|PAT E. DURRETT,
KENNETH S. APFEL, Commissioner, Social Security Administration,(*)
Claimant Pat E. Durrett appeals from the district court's order affirming the decision of the Secretary of Health and Human Services to deny her application for social security disability benefits. We have jurisdiction under 42 U.S.C. § 405(g) and 28 U.S.C. § 1291, and we affirm.
Claimant filed her application for disability benefits in early 1989, claiming disability as of May 23, 1988, as a result of cancer of the larynx and related complications, including the surgical removal of her larynx (including vocal cords) on October 27, 1988. In what became the Secretary's final agency decision,(1) an administrative law judge (ALJ) concluded at step five of the sequential evaluation process, see 20 C.F.R. § 404.1520; Williams v. Bowen, 844 F.2d 748, 750-52 (10th Cir. 1988), that claimant could still perform a limited range of light work and, therefore, was not disabled. Our job on appeal is to "closely examine the record as a whole to determine whether the Secretary's decision is supported by substantial evidence and adheres to applicable legal standards." Evans v. Chater, 55 F.3d 530, 531 (10th Cir. 1995).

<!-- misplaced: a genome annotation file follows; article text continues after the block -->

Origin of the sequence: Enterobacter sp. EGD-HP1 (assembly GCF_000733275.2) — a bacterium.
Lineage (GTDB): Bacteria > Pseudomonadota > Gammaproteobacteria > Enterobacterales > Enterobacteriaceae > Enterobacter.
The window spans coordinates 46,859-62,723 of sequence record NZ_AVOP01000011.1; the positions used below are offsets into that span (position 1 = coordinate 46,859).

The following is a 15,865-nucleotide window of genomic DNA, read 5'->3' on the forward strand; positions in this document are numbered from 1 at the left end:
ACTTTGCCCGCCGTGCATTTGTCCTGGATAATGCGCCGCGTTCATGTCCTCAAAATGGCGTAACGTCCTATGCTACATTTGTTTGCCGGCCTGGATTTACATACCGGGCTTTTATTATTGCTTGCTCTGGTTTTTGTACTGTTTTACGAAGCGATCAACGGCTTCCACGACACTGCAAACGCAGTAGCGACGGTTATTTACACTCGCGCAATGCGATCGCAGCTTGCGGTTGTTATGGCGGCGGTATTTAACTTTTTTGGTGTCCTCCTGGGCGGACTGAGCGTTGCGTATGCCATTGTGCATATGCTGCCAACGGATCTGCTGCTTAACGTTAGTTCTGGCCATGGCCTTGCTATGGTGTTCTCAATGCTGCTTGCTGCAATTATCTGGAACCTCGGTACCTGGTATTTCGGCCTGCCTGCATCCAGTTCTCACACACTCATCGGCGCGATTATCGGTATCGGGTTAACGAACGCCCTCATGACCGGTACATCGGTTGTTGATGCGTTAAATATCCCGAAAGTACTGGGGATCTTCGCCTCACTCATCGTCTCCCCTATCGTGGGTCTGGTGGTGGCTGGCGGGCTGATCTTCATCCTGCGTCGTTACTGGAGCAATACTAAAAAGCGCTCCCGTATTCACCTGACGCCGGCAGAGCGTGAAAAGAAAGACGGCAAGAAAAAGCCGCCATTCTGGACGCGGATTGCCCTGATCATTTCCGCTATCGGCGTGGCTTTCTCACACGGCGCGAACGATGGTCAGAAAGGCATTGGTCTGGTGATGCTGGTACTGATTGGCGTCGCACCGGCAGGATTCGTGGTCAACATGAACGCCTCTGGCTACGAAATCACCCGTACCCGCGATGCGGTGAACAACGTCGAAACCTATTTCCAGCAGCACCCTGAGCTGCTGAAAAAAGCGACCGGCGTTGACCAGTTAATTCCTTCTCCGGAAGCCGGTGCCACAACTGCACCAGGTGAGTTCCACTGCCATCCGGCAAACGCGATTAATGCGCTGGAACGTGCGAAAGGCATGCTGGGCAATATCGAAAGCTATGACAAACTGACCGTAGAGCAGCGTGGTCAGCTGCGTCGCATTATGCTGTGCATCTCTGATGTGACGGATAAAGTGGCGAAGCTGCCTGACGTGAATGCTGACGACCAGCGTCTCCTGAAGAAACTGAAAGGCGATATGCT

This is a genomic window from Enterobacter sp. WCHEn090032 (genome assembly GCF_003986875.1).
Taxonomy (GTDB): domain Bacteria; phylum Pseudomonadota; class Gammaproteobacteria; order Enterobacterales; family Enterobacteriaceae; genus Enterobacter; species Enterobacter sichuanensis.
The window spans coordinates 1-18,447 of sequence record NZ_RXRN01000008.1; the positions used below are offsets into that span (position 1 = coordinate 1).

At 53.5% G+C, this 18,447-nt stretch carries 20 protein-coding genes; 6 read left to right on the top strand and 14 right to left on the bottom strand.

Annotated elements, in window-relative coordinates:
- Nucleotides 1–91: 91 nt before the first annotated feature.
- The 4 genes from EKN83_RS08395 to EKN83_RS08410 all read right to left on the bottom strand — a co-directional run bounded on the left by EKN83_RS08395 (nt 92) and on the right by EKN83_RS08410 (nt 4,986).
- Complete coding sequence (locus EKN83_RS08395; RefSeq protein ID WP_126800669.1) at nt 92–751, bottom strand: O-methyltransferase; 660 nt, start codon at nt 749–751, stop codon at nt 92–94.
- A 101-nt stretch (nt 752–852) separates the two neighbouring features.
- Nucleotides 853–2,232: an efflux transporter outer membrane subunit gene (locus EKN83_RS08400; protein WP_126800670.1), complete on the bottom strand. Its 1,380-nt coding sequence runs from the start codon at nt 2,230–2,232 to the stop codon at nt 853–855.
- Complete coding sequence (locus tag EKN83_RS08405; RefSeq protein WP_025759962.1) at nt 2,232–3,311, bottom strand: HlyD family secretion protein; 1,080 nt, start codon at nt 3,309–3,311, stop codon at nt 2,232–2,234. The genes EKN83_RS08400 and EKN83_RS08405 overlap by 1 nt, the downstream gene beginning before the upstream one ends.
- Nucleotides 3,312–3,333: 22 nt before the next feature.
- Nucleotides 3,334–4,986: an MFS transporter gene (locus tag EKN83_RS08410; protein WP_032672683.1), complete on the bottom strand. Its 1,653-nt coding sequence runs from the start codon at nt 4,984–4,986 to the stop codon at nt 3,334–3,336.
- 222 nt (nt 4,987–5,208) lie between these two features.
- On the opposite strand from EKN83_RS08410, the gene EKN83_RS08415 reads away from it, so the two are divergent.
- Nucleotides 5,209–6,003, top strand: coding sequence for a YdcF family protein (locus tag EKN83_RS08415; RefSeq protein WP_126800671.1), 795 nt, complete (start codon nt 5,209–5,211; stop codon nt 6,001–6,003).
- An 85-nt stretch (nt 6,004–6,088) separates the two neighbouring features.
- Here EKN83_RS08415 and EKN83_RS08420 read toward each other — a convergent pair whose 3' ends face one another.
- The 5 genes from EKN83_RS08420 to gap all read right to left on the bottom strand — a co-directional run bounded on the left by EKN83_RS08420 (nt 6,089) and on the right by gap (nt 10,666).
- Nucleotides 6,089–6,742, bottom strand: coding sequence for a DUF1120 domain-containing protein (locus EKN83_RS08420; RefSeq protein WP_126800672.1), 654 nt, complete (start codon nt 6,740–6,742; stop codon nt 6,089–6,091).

A person is disabled within the meaning of the Social Security Act if she is unable "to engage in any substantial gainful activity by reason of any medically determinable physical or mental impairment which can be expected to result in death or which has lasted or can be expected to last for a continuous period of not less than 12 months." 42 U.S.C. § 423(d)(1)(A); see also 20 C.F.R. § 404.1505(a). The burden to prove disability in a social security case is on the claimant. See Hill v. Sullivan, 924 F.2d 972, 974 (10th Cir. 1991). In this case, because claimant's insured status expired December 31, 1988, she must show that, as of that date, she had a disability that had lasted or was expected to last at least twelve months. See Henrie v. United States Dep't of Health & Human Servs., 13 F.3d 359, 360 (10th Cir. 1993); 20 C.F.R. §§ 404.320(b)(2), 404.1509.